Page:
Proteinuria is a condition characterized by the presence of greater than normal amounts of protein in the urine. It is usually associated with some kind of disease or abnormality but may occasionally be seen in healthy individuals.
Plasma, the liquid portion of blood, contains many different proteins. One of the many functions of the kidneys is to conserve plasma protein so that it is not eliminated along with waste products when urine is produced. There are two mechanisms that normally prevent protein from passing into urine:
- The glomeruli provide a barrier that keeps most larger plasma proteins inside the blood vessels.
- The small proteins that do get through are almost entirely reabsorbed by the tubules.
Proteinuria most often occurs when either the glomeruli or tubules in the kidney are damaged. Inflammation and/or scarring of the glomeruli can allow increasing amounts of protein and sometimes red blood cells (RBCs) to leak into the urine. Damage to the tubules can prevent protein from being reabsorbed. Proteinuria may also develop when too much of a small protein is present in the blood and the tubules cannot reabsorb all of it.
Healthy people can have temporary or persistent proteinuria. It may be associated with stress, exercise, fever, aspirin therapy, and exposure to cold. Some people release more protein into the urine when they are standing up than when they are lying down (orthostatic proteinuria), though this condition is rare in individuals over age 30. However, a detectable level of protein in the urine usually indicates the presence of an underlying disease or condition and warrants further investigation to determine the cause.
The most common cause of protein in the urine is kidney damage resulting from:
- Diabetes – proteinuria is one of the first signs of deteriorating kidney function in people with type 1 and 2 diabetes.
- Hypertension – proteinuria in someone with high blood pressure is also a first sign of declining kidney function.
Others causes of kidney damage resulting in proteinuria include:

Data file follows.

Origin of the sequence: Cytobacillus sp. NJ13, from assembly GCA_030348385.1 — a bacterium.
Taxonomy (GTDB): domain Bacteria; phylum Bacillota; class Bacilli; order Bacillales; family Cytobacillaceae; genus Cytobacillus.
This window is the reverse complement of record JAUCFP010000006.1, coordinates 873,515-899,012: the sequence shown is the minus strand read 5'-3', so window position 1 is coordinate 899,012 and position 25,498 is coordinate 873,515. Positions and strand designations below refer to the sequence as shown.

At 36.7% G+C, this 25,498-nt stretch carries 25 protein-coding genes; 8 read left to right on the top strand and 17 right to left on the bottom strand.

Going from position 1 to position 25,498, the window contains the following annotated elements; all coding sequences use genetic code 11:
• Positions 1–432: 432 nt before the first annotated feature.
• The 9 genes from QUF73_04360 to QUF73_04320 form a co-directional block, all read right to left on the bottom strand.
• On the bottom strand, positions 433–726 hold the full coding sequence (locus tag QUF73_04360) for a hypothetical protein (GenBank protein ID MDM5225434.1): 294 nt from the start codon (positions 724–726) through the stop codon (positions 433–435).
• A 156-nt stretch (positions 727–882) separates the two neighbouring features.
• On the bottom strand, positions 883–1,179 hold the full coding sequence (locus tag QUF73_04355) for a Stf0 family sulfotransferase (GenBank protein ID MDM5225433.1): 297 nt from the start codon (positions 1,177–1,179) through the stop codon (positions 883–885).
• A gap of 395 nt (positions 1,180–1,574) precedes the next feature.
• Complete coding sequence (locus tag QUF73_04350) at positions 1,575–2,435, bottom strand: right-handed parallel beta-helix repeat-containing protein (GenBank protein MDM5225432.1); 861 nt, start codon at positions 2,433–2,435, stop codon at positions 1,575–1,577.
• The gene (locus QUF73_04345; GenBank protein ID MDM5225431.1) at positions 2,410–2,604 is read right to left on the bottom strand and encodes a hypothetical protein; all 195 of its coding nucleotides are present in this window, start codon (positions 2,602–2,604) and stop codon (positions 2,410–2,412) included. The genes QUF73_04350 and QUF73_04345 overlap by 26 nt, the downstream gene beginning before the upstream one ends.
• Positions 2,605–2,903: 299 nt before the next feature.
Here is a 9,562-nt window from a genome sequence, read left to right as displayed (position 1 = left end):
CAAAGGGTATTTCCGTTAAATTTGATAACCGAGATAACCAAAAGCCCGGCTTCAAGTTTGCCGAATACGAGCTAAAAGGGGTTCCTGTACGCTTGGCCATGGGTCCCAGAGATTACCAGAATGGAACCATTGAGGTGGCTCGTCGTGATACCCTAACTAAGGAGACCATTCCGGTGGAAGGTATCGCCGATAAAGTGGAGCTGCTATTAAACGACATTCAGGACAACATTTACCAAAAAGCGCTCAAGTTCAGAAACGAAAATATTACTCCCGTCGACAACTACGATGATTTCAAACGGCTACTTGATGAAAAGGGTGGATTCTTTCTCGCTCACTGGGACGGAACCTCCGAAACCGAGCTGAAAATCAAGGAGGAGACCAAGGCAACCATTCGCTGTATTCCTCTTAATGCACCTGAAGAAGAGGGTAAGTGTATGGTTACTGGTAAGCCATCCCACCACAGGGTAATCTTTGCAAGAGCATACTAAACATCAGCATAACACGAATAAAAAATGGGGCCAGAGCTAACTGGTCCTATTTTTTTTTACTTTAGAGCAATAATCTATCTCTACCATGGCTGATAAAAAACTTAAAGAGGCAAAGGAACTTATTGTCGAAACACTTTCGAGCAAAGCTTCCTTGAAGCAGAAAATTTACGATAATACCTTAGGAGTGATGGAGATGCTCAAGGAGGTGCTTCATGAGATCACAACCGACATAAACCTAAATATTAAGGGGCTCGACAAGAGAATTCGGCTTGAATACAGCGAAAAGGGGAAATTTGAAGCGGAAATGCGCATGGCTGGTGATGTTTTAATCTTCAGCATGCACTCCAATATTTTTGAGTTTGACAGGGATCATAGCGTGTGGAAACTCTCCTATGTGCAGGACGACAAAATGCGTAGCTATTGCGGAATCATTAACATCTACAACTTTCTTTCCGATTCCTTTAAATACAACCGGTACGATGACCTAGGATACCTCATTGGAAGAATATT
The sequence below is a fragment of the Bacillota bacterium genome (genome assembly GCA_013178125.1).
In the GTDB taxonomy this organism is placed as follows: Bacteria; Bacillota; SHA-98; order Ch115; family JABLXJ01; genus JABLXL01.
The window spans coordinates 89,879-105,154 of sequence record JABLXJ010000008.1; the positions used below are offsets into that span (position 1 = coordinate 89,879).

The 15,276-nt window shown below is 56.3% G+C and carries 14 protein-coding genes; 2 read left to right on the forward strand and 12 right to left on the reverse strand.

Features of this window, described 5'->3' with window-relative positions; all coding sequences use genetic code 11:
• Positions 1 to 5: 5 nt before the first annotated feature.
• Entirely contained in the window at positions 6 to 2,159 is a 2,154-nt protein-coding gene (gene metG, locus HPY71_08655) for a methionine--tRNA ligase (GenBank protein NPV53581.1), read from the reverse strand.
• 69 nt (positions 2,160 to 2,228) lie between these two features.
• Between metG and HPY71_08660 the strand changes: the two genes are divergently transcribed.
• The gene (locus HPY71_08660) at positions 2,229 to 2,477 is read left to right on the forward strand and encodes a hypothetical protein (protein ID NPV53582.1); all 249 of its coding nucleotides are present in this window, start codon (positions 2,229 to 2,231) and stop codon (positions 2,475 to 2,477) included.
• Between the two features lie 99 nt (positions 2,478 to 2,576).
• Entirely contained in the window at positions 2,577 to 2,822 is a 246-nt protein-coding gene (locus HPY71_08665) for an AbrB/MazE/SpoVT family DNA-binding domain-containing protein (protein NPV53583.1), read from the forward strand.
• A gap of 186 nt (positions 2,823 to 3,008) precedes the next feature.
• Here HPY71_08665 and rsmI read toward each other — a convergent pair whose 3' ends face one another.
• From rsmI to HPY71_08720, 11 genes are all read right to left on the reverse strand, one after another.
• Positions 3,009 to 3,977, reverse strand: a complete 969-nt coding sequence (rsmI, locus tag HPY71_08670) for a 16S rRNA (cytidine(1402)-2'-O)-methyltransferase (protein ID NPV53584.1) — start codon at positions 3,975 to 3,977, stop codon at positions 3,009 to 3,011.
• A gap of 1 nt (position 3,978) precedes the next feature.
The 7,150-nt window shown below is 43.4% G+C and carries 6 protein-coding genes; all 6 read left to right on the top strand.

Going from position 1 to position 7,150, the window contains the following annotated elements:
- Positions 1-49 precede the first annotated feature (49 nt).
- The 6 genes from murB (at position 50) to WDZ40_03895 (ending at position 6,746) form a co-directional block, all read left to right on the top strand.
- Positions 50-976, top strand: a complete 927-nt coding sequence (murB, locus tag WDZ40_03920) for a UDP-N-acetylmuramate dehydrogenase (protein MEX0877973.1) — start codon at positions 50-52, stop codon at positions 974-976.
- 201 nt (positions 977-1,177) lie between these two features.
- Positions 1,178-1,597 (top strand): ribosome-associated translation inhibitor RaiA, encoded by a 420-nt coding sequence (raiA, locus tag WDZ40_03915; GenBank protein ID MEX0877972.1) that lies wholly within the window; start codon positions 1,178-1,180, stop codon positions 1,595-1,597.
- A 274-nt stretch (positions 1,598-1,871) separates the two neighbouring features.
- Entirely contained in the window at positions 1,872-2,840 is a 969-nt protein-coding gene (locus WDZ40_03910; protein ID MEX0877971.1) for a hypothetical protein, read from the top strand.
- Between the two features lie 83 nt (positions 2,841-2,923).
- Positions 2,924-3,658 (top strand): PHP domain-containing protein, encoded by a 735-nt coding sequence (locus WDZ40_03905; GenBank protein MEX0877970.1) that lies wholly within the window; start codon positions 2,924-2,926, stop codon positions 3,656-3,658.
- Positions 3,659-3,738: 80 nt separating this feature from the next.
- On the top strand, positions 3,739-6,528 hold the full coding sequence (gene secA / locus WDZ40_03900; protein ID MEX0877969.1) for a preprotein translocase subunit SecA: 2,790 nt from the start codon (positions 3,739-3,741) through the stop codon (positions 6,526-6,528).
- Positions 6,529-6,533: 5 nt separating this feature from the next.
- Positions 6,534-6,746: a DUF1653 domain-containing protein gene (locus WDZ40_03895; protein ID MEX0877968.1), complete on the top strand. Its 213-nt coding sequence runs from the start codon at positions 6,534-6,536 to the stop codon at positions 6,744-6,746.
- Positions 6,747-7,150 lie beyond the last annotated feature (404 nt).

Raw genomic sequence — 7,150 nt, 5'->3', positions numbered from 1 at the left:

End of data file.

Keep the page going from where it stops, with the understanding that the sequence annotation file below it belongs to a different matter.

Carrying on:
- Immune disorders (e.g., lupus, IgA nephropathy, Goodpasture's syndrome)
- Exposure to toxins
- Kidney cancer
- Congestive heart failure
Some other conditions that can cause proteinuria include:
- Red blood cell destruction and release of hemoglobin that occurs in the bloodstream (intravascular hemolysis)
- Pre-eclampsia – pregnant women are routinely screened for proteinuria because its presence is associated with pre-eclampsia (also known as toxemia of pregnancy). Pre-eclampsia is a pregnancy-specific disorder where proteinuria and hypertension develop at the same time. Symptoms can include edema (swelling), nausea, and headaches during pregnancy. Rarely, it can cause severe symptoms such as seizures. Pre-eclampsia can be dangerous for both the mother and her baby.
- Multiple myeloma (cancer of the plasma cells) – proteinuria due to the presence of excess proteins in blood that overflow into the urine (Bence-Jones protein) may be seen in multiple myeloma. Bence-Jones protein consists of an abnormal immunoglobulin light chain (either kappa or lambda) that is produced by monoclonal plasma cells. All immunoglobulins are composed of four protein chains, two light chains and two heavy chains. Bence-Jones protein is made of two immunoglobulin light chains and its presence in urine is often diagnostic of multiple myeloma in the context of other symptoms.